June Read of the Month: “Abraham Anyhow,” by Adam Van Winkle

Adam Van Winkle

Reviewed by William Bernhardt

I am particular about how Oklahoma is portrayed in fiction. Perhaps I’m unduly defensive, but at this point, having written more than almost thirty novels set in Oklahoma, in a variety of time periods, I think I’ve earned the right. I chafe when I hear editors, upon hearing that the novel takes place in Oklahoma, ask if it involves “cowboys and Indians.” I’ve listened to audiobook adaptions of my books in which the narrators give each character accents that sound like no one I’ve ever heard in my life (and I’m an Oklahoma native). Even my series character Ben Kincaid, who was raised in one of the nicest neighborhoods in Oklahoma City, has been dramatized sounding like someone from an amateur production of Streetcar Named Desire.

But happily, this does not occur in Adam Van Winkle’s splendid new novel, Abraham Anyhow. His ear for dialogue, and his insight into character, is just as strong as his dialogue. All three resonate with authenticity. His Oklahomans, mostly from Texoma, near the Oklahoma-Texas border, are the real deal. His characters come from more rural areas than I normally venture into in my fiction, but Van Winkle knows these people and brings them to life with honesty, accuracy, and a great deal of heart.

The protagonist of the novel, Abe Dyson, is a mechanic and tow-truck driver, pure Oklahoma salt of the earth. Abe, his clan, and his associates, may bring to some minds distant echoes of the Joads, another fictional Oklahoma clan. But where the Joads lost their property and headed west, Abe digs in deep and fights. His land is threatened by a local business tycoon who is well connected and knows which palms to grease. A new highway is coming in, and it will probably not surprise readers when they learn that Abe’s property is the sacrifice to be made in the name of progress and prosperity.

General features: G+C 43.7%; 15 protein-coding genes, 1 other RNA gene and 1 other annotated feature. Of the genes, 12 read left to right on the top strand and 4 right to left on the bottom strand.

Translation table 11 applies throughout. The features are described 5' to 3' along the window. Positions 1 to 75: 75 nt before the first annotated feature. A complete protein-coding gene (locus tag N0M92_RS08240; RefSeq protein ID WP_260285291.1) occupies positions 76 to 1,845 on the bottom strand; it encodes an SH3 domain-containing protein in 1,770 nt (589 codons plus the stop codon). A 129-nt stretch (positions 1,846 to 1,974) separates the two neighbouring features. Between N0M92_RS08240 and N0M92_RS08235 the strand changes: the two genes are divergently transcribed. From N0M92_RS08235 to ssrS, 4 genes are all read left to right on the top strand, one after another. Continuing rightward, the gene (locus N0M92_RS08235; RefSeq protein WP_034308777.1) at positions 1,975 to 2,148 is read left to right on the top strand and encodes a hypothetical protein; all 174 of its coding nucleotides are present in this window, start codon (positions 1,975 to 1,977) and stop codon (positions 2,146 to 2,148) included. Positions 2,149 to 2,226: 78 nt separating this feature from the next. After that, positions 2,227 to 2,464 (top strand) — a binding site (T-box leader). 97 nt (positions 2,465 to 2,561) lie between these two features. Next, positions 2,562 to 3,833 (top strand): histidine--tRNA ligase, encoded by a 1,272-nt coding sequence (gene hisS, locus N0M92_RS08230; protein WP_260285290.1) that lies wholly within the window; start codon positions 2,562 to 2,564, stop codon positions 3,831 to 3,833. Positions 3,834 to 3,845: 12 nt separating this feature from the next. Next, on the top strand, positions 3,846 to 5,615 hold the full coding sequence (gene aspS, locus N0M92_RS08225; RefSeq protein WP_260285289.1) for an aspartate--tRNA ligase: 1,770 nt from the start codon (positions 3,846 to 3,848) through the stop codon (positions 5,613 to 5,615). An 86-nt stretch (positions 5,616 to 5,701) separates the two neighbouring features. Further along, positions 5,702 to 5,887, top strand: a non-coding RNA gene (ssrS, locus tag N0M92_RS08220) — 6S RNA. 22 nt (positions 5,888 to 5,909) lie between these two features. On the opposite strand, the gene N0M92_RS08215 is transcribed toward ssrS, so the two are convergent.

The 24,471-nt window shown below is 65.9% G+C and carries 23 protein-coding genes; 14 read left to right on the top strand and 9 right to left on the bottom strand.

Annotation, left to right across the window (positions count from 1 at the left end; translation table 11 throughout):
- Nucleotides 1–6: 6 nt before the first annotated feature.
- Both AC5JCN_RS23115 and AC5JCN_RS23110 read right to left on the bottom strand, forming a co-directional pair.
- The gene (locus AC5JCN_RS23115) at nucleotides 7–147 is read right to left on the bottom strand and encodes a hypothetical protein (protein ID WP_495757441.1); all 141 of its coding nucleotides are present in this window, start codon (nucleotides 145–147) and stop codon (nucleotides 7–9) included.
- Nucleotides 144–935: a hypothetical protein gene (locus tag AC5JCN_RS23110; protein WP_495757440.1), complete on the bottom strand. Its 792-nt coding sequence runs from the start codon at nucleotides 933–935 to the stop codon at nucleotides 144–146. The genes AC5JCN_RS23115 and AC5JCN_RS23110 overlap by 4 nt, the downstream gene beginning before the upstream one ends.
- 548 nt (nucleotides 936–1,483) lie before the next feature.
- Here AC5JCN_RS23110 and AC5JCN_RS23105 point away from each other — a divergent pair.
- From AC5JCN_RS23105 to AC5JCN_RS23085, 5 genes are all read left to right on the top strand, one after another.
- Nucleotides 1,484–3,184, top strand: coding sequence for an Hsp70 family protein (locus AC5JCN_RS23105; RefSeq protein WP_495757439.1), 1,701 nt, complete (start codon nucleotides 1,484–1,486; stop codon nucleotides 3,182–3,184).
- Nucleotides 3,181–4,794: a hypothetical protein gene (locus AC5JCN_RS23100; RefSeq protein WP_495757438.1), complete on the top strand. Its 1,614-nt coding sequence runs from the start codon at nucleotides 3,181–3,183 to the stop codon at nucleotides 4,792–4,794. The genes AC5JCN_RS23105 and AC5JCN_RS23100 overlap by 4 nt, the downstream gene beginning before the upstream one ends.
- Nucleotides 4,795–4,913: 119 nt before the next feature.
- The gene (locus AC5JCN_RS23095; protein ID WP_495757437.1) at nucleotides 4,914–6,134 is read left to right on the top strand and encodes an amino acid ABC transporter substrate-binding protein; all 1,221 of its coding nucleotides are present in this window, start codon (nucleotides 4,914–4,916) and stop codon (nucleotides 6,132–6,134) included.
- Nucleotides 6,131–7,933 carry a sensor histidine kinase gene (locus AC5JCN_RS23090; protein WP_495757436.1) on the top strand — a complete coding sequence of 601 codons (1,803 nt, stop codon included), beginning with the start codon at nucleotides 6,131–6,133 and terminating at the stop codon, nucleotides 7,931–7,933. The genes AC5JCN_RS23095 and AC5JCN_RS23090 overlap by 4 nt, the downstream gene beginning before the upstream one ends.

Fortunately, Abe is aided by the unexpected arrival of his adult son, Ike. Ike and Abe join forces and soon become a formidable source of opposition the big shots in town did not anticipate. For that matter, Abe and Ike also have to deal with a local family of felons and, as if that weren’t enough, a dognapping. Van Winkle’s characters are varied and eccentric, but never at the expense of truth. These are not the exaggerated characters of television sitcoms or movie comedies. This is a keen observer of humanity creating rich portraits while maintaining a narrative certain to keep readers captivated.

Attentive readers will immediately see the Biblical reverberations. The family patriarch is, after all, named Abraham, and his son is Isaac. Although they are fighting for their land, the land they hope to pass on to future generations of their clan, they are also fighting for family. Those familiar with Old Testament tales will not be surprised at the way their relationship, and the narrative itself, develops. Ultimately, the battle to save the property becomes the means by which Abe attempts to restore family ties, those knots that can be loosened but never severed, that are strengthened by shared conflict, that prove resilient even in the face of extreme adversity.

This is a beautiful novel, enhanced by Van Winkle’s spare and precise prose. The pages fly by, filled with evocative sentences and not a wasted word. This approach seems keenly appropriate to this tale. This is a book to be treasured and recommended, a natural for book clubs and anyone interested in authentic Oklahoma life, a book that should take its place on the shelf with John Steinbeck, Billie Letts, Rilla Askew, and a handful of others who have the supreme gift of revealing the realities about ourselves through stories.

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  1. I look forward to reading this!

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